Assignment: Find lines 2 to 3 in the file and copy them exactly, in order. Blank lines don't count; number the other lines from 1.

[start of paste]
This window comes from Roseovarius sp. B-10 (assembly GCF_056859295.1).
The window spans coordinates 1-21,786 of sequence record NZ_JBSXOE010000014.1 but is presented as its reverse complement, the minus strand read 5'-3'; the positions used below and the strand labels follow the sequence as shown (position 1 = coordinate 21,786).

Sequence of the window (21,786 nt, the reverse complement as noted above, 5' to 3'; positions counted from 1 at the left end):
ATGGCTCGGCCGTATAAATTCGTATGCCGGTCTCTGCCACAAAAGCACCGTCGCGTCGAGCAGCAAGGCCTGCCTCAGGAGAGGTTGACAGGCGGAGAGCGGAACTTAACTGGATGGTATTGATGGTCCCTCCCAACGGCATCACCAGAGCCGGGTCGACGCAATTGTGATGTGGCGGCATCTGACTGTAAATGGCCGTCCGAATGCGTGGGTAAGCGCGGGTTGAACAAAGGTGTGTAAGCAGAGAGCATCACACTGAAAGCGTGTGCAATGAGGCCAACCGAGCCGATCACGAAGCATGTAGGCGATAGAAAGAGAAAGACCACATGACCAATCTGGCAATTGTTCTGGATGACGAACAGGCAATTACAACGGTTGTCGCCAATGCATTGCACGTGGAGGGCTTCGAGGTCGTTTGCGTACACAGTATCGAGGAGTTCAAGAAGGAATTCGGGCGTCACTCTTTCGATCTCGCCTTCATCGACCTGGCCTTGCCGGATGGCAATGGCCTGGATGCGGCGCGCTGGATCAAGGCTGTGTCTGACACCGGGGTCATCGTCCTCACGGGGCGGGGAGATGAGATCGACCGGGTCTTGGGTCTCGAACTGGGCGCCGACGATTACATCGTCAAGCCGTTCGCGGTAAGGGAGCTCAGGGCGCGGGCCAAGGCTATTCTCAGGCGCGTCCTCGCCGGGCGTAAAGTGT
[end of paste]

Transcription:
The window spans coordinates 1-21,786 of sequence record NZ_JBSXOE010000014.1 but is presented as its reverse complement, the minus strand read 5'-3'; the positions used below and the strand labels follow the sequence as shown (position 1 = coordinate 21,786).

Sequence of the window (21,786 nt, the reverse complement as noted above, 5' to 3'; positions counted from 1 at the left end):